And then covid-19 appeared.
If school coronavirus vaccine mandates are introduced in the near future, they will enter an era characterized by some of the most stringent vaccination laws in over a century. And they will undoubtedly kick the Fred Harts of today into high gear. Appeasing Hart and his allies cost little in the 1960s, a time when even health officials were tepid on the use of mandates. Polio continued its decline and outbreaks dissipated, even with the broad exemption in place.
But each disease is different, and eventually Hart’s exemption — uncontroversial and unquestioned for decades — played a role in the spread of other infectious diseases, especially highly contagious measles. In the case of covid, leaders and health officials have an opportunity to keep two things in mind. Mandates will elicit opposition, and exemptions tailored to their specific target diseases can help appease it. Both mandates and their exemptions are, fundamentally, political tools, inextricably linked in the political negotiation inherent to securing public health in a democracy.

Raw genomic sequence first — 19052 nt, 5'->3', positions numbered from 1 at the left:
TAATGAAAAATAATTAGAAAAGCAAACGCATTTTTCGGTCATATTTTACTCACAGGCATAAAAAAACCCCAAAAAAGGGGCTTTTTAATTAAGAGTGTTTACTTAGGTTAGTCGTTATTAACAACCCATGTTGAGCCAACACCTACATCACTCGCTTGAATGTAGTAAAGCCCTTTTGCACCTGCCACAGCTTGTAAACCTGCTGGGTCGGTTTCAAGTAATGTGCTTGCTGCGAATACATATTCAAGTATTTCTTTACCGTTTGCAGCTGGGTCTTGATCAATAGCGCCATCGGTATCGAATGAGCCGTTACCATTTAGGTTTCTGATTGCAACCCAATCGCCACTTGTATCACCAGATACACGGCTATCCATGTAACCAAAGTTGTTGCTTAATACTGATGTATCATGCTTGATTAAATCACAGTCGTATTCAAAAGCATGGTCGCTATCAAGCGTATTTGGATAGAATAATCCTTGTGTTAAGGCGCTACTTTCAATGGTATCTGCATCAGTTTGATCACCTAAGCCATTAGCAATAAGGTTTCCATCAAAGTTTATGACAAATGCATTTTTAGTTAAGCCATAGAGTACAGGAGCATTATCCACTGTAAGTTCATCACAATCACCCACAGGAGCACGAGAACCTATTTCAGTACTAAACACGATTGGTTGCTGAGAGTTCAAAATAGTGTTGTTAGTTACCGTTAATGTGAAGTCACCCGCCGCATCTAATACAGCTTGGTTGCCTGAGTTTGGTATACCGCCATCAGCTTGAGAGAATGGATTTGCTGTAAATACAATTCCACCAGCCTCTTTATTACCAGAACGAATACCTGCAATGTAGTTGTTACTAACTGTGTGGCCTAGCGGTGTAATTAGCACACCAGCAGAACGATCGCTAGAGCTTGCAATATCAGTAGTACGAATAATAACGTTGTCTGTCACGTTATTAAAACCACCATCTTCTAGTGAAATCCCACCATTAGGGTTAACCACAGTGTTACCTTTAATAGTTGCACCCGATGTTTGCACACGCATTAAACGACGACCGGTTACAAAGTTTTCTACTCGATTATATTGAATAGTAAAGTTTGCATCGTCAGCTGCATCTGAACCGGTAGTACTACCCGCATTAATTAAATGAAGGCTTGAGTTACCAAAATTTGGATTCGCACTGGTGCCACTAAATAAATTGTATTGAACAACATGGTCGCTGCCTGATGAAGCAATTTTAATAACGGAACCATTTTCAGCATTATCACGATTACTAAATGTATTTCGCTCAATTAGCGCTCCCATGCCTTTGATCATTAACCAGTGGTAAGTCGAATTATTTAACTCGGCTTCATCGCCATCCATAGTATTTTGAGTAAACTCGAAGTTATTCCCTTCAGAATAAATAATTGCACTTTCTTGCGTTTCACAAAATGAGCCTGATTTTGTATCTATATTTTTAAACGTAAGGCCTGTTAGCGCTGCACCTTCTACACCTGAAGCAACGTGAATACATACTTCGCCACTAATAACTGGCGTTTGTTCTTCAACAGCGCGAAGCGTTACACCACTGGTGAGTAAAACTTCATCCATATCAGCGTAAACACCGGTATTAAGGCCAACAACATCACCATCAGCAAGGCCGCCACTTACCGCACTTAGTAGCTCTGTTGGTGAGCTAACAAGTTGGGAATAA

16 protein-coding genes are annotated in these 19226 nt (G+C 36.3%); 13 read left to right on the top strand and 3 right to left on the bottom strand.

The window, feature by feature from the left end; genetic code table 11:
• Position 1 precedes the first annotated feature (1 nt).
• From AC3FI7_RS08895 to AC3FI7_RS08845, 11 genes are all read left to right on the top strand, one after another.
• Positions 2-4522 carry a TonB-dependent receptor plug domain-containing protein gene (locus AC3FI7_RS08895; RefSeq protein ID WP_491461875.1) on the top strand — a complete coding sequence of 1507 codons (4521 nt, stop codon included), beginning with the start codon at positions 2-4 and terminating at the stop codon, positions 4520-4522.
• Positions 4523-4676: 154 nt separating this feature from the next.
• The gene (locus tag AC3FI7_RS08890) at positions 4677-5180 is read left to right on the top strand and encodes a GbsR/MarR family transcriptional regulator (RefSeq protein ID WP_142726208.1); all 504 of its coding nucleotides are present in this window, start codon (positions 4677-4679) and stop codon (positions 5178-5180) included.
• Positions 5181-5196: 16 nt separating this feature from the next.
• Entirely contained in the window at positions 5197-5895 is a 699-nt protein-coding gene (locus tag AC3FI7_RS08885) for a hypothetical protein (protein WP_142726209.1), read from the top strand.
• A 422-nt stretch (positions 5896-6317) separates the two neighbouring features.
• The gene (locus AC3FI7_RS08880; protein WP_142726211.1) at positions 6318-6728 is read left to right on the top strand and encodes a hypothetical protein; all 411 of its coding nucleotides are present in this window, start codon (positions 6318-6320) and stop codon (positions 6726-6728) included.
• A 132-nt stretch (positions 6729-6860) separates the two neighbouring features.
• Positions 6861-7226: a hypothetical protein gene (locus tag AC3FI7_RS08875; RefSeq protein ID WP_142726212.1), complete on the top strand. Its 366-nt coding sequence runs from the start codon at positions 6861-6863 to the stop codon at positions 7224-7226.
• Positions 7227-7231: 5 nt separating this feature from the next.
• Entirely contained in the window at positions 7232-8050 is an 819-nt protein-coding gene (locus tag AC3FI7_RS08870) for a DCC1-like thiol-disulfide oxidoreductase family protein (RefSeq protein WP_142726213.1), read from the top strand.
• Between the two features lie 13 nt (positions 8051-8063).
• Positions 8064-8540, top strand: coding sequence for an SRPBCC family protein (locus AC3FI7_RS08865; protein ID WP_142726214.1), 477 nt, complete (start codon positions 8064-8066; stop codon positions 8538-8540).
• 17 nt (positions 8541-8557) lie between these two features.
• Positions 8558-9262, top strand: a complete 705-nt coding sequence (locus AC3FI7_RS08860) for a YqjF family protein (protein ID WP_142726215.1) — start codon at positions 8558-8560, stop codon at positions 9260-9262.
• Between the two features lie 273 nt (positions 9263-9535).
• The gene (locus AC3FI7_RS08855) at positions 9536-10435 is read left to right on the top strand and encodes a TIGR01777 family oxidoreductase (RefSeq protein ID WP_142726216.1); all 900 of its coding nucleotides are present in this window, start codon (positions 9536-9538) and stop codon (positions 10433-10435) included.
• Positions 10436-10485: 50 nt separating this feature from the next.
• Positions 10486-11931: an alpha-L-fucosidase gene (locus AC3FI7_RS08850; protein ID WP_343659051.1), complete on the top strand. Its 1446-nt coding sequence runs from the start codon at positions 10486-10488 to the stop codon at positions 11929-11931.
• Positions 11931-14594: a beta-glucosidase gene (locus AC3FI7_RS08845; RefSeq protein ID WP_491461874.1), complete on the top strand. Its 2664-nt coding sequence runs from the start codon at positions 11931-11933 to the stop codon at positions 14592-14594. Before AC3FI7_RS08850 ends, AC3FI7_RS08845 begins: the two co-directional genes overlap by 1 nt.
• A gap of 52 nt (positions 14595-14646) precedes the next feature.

Elena Conis is a historian of medicine at Berkeley and the author of “Vaccine Nation” (Chicago, 2015) and the forthcoming book “How to Sell a Poison” (Bold Type, 2022).